Trivia: On screen Beery played a loveable lout. Off screen he was still a lout, only not so loveable. Gloria Swanson, who married the 30-year old Beery on her 17th birthday, wrote in her autobiography, Swanson on Swanson, that not only did Beery rape her violently on their wedding night, but when she became pregnant, he tricked her into drinking a concoction that resulted in a miscarriage, because he did not want the child. When his career faltered, she supported them both. His reaction to the situation was to frequently get drunk and beat the snot out of her. He was also long rumored to have been part of a trio that delivered an ultimately fatal beating to actor Ted Healy at the Café Trocadero in 1937. But perhaps the funniest Beery story – and one that describes the depths of his loutishness – was during the shooting of Bad Bascomb in 1946. Margaret O’Brien, Beery’s co-star in the film, stated that besides constantly pinching her (Beery did not like children), he also used to steal her lunch.
As to the rumors about Beery killing Healy, these are a staple of what passes for fact often on the Internet. I have to agree with The Self-Styled Siren (whose wonderful blog on films can be accessed at selfstyledsiren.blogspot.com) that one should only use Wikipedia as a starting point, and not as a source – check the references at the bottom. There is also another excellent blog written by Larry Harnisch called The Daily Mirror, which is devoted to the history of Los Angeles. (You can find it at ladailymirror.com). Harnisch has done a lot – a lot – of research on the Beery-Healy story, and you can read the fruits of that research on his site. It is a fascinating look at a fabled piece of Hollywood history that ultimately owes more to fable than reality.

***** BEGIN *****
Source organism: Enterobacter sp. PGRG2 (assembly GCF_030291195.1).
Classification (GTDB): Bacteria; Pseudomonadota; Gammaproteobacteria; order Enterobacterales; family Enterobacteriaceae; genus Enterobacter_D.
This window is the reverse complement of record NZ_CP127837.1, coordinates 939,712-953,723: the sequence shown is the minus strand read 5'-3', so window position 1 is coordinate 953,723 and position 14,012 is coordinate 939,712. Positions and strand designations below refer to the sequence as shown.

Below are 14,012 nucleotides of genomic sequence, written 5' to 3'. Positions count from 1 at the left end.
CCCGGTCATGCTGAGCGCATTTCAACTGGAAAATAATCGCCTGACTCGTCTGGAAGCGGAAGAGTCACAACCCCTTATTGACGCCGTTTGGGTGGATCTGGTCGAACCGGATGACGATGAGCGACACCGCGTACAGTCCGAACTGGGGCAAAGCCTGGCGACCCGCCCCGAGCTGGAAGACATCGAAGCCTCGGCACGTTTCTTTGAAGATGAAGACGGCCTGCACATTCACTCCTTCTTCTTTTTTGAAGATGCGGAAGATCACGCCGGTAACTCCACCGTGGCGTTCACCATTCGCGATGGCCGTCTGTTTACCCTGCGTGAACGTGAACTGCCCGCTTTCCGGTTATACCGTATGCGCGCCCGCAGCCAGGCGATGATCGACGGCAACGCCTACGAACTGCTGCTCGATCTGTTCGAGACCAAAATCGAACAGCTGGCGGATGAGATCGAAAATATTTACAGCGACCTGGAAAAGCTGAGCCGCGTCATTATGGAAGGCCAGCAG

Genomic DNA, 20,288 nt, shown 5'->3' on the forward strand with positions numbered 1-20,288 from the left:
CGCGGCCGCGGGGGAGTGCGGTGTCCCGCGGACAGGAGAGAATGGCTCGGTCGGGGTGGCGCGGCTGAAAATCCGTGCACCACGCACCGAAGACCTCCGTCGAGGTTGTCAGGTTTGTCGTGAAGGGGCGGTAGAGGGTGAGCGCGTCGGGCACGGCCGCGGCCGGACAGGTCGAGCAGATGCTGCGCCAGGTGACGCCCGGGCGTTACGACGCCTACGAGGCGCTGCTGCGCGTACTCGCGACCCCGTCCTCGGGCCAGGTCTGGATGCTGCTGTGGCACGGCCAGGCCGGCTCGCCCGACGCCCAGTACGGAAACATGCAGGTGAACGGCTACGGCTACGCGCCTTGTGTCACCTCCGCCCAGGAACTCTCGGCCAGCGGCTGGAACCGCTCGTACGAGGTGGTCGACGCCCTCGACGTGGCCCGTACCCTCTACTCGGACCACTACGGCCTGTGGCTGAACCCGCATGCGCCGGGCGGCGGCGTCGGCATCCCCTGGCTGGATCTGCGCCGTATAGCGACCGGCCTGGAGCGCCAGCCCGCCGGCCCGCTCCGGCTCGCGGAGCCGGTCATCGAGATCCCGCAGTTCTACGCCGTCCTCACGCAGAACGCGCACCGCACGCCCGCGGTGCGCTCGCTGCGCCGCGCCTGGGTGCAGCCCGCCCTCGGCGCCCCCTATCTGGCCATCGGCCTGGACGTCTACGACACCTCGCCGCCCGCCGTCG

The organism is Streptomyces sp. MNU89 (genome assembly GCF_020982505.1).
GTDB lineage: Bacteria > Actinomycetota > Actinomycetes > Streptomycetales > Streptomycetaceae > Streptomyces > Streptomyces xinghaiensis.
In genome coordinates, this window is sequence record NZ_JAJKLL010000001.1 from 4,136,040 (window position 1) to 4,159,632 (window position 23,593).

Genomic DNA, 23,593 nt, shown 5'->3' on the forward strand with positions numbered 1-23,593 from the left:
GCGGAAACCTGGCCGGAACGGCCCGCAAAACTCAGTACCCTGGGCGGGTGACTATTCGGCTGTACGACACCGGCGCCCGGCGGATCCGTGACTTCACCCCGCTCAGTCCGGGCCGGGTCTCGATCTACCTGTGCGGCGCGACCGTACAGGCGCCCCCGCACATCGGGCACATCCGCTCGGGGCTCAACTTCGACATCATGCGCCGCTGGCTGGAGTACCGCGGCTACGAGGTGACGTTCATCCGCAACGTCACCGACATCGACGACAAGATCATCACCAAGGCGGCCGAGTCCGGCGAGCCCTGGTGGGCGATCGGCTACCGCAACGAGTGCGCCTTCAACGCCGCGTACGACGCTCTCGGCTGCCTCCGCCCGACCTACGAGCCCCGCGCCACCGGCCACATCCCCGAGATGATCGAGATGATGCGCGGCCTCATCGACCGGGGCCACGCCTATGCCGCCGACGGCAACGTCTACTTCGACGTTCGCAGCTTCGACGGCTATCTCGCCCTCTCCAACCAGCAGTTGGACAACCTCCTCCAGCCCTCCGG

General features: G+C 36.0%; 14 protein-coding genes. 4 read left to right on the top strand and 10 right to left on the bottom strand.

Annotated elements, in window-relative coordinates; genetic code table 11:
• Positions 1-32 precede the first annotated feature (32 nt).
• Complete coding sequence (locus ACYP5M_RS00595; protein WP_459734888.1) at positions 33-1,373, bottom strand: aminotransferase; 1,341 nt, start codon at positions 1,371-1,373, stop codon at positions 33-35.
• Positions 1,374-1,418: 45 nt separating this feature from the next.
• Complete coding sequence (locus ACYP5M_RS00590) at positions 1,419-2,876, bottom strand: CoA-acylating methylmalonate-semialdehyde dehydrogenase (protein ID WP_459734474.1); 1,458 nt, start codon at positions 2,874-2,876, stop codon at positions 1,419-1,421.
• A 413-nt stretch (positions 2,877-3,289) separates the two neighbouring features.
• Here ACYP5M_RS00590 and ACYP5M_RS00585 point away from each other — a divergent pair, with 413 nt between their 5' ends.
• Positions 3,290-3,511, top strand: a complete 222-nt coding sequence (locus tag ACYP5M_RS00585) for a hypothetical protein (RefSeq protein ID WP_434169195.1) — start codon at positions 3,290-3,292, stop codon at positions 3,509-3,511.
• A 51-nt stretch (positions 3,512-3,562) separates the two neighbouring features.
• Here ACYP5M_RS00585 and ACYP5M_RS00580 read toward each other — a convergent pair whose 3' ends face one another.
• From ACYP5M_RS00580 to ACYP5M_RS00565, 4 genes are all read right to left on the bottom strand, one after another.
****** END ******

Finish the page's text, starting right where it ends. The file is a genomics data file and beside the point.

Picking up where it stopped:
12:00 am Show Boat (Universal, 1936) – Director: James Whale. Cast: Irene Dunne, Allan Jones, Paul Robeson, Charles Winninger, & Helen Morgan. B&W 110 min.